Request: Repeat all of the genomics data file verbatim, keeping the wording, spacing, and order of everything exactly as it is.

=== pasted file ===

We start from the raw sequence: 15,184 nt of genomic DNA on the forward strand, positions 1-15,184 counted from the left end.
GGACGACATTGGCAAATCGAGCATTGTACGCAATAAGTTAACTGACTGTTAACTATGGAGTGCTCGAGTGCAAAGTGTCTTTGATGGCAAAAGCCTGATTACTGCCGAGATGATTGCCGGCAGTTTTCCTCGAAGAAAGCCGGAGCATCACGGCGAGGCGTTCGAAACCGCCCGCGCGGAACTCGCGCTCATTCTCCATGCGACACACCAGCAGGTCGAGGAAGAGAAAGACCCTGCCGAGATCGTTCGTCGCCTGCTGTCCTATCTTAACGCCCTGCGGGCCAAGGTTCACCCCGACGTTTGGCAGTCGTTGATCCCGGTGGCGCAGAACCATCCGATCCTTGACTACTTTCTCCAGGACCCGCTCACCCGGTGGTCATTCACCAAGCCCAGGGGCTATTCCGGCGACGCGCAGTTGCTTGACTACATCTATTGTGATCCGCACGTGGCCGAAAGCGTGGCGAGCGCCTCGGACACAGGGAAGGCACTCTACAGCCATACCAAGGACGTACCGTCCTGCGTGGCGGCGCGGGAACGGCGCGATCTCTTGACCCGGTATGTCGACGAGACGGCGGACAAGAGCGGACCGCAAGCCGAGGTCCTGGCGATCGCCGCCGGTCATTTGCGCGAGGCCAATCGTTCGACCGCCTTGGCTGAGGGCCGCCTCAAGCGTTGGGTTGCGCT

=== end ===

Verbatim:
We start from the raw sequence: 15,184 nt of genomic DNA on the forward strand, positions 1-15,184 counted from the left end.
GGACGACATTGGCAAATCGAGCATTGTACGCAATAAGTTAACTGACTGTTAACTATGGAGTGCTCGAGTGCAAAGTGTCTTTGATGGCAAAAGCCTGATTACTGCCGAGATGATTGCCGGCAGTTTTCCTCGAAGAAAGCCGGAGCATCACGGCGAGGCGTTCGAAACCGCCCGCGCGGAACTCGCGCTCATTCTCCATGCGACACACCAGCAGGTCGAGGAAGAGAAAGACCCTGCCGAGATCGTTCGTCGCCTGCTGTCCTATCTTAACGCCCTGCGGGCCAAGGTTCACCCCGACGTTTGGCAGTCGTTGATCCCGGTGGCGCAGAACCATCCGATCCTTGACTACTTTCTCCAGGACCCGCTCACCCGGTGGTCATTCACCAAGCCCAGGGGCTATTCCGGCGACGCGCAGTTGCTTGACTACATCTATTGTGATCCGCACGTGGCCGAAAGCGTGGCGAGCGCCTCGGACACAGGGAAGGCACTCTACAGCCATACCAAGGACGTACCGTCCTGCGTGGCGGCGCGGGAACGGCGCGATCTCTTGACCCGGTATGTCGACGAGACGGCGGACAAGAGCGGACCGCAAGCCGAGGTCCTGGCGATCGCCGCCGGTCATTTGCGCGAGGCCAATCGTTCGACCGCCTTGGCTGAGGGCCGCCTCAAGCGTTGGGTTGCGCT